The DHS May Have (Publicly) Dumped Its License Plate Database Plans But It Still Has Access To Millions Of Records

from the horrible-'setback'-puts-the-DHS-right-back-in-its-original-position dept

As we recently covered, the DHS and ICE asked for bids for a nationwide license plate database before killing off the plan a few days later, apparently realizing more massive government surveillance wasn't exactly what Americans were looking for at this point in time.

But all is not what it seems. As Kade Crockford at PrivacySOS points out, contrary to what's been reported by a majority of the coverage on this issue, the government doesn't need to build a nationwide license plate database because it already has access to one.

[C]ontrary to widespread understanding, DHS’ solicitation for bids had nothing to do with asking a contractor to build a nationwide license plate tracking database. Such a database already exists. The solicitation was more than likely merely a procedural necessity towards the goal of obtaining large numbers of agency subscriptions to said database, so that ICE agents across the country could dip into it at will, as many have been doing for years already. There was never a plan to "build" a plate database. A database almost exactly like the one DHS describes is a current fact. It is operated by a private corporation called Vigilant Solutions, contains nearly two billion records of our movements, and grows by nearly 100 million records per month.
So, instead of being a "win" for privacy-minded Americans, it's not even a tie. The government already has access to collected plate records. It was just looking to expand its existing access. Plate readers, some operated by federal government agencies like the CBP, are adding millions of records a day, and these records are loosely governed by a patchwork of state and local statutes, most of which allow for the retention of "non-hit" data for periods as long as five years.

As I pointed out in my post detailing the cancellation of the bid solicitation, nothing much changes for ICE. It, like many, many, many, OH MY GOD THERE'S SO MANY other law enforcement agencies (click on that pulldown menu and get ready for a whole lot of scrolling), already has warrantless access to a variety of license plate databases. And, as I noted when the news of the bid solicitation first hit, Vigilant seemed to be vying for the top spot, having recently sent out a press release touting its ALPRs' effectiveness in fighting crime, as well as filing a lawsuit against the state of Utah for violating its First Amendment rights by preventing it from setting up shop.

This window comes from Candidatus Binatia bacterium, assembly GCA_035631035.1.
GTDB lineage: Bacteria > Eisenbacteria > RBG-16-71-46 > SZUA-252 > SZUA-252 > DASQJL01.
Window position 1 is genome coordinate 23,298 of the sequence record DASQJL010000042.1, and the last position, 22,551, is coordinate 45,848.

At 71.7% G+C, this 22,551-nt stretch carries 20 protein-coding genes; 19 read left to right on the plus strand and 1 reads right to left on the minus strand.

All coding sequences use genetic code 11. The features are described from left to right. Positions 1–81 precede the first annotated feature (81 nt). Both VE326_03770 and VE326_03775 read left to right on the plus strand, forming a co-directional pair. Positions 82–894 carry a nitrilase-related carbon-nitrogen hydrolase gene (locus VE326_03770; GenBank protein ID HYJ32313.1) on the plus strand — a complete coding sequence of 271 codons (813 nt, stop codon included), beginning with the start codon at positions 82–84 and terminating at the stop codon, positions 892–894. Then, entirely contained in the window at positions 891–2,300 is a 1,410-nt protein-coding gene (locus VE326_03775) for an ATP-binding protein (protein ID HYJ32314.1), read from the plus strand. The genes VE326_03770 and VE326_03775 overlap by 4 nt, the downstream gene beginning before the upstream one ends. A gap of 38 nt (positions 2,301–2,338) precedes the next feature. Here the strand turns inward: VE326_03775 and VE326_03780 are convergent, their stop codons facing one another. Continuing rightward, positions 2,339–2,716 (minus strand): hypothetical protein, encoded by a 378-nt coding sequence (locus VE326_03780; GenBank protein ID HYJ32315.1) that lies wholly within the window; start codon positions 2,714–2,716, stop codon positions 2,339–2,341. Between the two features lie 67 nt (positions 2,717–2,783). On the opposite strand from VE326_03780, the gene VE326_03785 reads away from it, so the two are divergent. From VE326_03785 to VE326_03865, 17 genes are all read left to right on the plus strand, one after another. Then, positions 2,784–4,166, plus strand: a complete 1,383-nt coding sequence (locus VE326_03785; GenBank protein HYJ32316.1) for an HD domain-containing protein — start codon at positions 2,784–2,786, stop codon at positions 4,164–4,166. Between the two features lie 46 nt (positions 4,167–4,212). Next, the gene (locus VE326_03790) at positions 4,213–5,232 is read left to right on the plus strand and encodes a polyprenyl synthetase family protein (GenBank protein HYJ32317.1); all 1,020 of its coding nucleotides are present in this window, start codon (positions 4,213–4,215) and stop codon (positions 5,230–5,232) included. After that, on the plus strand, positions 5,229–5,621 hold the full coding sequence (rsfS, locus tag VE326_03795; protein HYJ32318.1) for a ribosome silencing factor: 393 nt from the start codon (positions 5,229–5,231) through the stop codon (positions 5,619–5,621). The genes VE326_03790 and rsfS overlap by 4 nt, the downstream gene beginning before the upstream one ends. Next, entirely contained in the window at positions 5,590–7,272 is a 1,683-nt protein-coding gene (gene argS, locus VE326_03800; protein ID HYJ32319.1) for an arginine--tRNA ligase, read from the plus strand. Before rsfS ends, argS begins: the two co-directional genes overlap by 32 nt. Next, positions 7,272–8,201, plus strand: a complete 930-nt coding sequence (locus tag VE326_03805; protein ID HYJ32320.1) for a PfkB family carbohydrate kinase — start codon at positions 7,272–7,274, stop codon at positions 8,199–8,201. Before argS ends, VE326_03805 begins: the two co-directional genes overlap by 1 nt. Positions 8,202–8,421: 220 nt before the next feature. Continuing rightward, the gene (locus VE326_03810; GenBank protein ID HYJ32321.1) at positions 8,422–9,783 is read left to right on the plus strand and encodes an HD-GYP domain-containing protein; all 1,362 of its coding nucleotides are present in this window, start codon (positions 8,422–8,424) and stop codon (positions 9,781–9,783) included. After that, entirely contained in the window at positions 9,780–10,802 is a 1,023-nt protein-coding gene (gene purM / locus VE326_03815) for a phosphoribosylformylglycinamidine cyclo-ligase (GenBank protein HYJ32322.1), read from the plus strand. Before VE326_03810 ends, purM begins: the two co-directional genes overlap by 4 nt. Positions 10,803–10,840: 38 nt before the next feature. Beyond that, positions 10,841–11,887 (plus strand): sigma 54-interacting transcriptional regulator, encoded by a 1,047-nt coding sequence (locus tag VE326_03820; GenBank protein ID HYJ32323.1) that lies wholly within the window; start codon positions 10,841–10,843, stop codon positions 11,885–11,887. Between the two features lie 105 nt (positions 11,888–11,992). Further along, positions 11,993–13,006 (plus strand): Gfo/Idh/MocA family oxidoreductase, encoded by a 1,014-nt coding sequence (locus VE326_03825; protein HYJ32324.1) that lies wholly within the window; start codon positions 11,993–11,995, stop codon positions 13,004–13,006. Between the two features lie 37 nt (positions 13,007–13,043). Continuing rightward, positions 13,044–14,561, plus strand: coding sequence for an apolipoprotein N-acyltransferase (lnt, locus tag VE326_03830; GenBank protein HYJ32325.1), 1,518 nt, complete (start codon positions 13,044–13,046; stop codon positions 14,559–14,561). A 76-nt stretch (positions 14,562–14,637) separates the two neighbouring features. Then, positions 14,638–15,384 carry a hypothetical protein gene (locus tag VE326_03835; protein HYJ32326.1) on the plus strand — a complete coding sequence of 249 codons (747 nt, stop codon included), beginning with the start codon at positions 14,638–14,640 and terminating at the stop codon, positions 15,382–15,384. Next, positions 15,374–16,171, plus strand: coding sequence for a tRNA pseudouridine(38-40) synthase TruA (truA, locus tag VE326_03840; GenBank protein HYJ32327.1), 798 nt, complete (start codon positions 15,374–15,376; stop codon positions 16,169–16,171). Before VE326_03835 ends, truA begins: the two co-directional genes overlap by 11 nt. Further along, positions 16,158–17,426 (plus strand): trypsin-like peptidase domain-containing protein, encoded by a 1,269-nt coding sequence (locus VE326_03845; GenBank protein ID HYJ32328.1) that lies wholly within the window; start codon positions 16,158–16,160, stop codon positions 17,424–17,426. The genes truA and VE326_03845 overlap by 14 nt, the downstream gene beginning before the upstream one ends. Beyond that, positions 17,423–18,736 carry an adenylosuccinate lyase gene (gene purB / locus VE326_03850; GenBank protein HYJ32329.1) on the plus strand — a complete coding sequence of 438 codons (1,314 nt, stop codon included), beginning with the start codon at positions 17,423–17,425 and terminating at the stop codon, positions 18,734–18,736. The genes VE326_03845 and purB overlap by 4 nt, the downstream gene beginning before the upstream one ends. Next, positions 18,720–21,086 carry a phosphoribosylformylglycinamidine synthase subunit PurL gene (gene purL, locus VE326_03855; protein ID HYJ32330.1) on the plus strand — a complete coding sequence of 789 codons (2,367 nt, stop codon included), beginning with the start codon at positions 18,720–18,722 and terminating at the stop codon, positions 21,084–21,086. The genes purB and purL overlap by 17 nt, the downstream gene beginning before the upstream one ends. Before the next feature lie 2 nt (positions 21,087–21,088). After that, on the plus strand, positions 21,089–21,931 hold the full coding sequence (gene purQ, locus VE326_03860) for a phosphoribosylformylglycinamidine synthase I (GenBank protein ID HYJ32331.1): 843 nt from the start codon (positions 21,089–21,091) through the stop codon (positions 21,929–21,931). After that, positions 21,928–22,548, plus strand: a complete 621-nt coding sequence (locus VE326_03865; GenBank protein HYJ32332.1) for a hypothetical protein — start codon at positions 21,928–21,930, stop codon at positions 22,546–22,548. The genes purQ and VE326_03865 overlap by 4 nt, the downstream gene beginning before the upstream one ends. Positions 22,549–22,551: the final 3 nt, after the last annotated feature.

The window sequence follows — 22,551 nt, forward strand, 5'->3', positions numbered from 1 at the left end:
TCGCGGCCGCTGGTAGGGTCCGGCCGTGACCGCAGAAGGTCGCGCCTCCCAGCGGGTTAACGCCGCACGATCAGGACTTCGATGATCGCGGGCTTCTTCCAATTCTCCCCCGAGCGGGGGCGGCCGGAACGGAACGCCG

Crockford goes further in his earlier post on the subject, suggesting a national contract with Vigilant is as good as signed.
The department doesn’t intend to build its own license plate reader database, and it isn’t asking corporations to build one. Instead, it is seeking bids from private companies that already maintain national license plate reader databases. And because it’s the only company in the country that offers precisely the kind of services that DHS wants, there’s about a 99.9 percent chance that this contract will be awarded to Vigilant Solutions. (Mark my words.)

According to documents obtained by the ACLU, ICE agents and other branches of DHS have already been tapping into Vigilant’s data sets for years. So why did the agency decide to go public with this solicitation now? Your guess is as good as mine, but it may simply be a formality so that the agency can pretend as if there was actually robust competition in the bidding process.
So, apparently all that's really been achieved is the removal of the bidding process from the public eye. Vigilant may already be in the process of hooking ICE up to the ALPR database mainline and everyone involved is now just waiting for the furor over massive domestic surveillance to die down. The privacy concerns are even less likely to be addressed now that the process has been pushed out of the sunlight. As a private company, Vigilant has the luxury of ignoring constitutional issues, leaving that up to its customers to sort out. All it wants to do is be the top company in the ALPR business. Everything else is someone else's problem.

The bottom line is: nothing was avoided or prevented here. It was a momentary setback for ICE itself, but the government (including entities on state and local levels) already has millions of license plate records to sift through, with millions more being generated every single day.

Filed Under: database, dhs, homeland security, ice, license plates, privacy


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  1. identicon
    Anonymous Coward, 19 Mar 2014 @ 4:18pm

    Re: What am I missing?

    It was touted as 1.2 Billion as of a year ago. So it appears the scale has gotten larger over time.

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